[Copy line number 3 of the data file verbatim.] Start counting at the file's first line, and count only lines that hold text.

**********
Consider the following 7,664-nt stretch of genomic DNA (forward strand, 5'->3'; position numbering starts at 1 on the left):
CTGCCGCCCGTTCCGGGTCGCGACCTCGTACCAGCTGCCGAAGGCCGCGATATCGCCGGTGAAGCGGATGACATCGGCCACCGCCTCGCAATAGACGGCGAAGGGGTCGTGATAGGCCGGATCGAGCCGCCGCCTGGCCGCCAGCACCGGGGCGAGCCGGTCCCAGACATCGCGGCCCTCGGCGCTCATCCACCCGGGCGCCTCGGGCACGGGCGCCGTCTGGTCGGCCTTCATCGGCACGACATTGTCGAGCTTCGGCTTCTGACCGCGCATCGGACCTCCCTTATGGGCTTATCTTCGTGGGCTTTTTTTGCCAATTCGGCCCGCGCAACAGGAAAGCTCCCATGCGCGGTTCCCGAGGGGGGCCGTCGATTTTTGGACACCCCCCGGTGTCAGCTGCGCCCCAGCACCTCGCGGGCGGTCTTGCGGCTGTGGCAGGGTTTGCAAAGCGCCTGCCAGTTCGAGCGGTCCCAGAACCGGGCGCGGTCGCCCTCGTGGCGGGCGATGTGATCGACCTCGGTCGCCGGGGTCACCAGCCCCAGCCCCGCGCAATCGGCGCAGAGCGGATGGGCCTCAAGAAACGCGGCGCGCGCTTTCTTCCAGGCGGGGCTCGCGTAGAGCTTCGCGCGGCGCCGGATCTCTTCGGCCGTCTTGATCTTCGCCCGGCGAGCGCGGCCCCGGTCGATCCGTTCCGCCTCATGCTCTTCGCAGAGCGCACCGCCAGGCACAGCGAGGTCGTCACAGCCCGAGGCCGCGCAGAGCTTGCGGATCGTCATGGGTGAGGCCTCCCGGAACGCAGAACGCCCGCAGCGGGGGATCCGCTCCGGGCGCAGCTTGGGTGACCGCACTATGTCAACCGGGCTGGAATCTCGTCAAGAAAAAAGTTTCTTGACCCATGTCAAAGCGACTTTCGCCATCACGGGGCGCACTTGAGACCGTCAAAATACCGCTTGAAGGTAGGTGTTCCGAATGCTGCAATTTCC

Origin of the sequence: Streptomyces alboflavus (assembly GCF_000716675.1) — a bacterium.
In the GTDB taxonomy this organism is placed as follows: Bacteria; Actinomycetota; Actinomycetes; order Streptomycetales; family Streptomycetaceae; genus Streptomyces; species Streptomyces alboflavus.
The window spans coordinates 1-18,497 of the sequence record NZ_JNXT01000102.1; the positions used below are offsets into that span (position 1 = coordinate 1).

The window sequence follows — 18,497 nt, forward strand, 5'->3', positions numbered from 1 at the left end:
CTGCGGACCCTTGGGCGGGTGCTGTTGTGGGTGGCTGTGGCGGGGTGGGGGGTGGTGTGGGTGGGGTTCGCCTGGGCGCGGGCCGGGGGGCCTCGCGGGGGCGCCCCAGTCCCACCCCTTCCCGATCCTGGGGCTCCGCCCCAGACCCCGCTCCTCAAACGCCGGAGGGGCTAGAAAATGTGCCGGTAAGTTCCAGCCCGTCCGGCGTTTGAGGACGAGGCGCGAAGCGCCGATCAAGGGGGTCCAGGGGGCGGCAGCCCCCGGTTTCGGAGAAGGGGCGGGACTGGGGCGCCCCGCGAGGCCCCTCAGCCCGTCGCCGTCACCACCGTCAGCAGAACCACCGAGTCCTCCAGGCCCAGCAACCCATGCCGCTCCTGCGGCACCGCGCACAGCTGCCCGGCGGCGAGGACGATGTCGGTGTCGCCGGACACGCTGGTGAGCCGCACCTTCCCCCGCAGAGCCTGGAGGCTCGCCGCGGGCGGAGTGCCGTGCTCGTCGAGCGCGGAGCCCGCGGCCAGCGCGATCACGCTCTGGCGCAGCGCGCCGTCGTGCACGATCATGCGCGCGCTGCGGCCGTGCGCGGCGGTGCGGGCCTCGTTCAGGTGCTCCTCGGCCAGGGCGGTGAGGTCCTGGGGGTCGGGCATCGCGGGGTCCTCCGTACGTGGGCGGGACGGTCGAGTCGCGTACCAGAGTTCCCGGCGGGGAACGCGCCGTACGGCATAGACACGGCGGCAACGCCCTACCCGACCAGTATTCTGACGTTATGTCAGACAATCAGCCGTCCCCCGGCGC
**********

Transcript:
Origin of the sequence: Streptomyces alboflavus (assembly GCF_000716675.1) — a bacterium.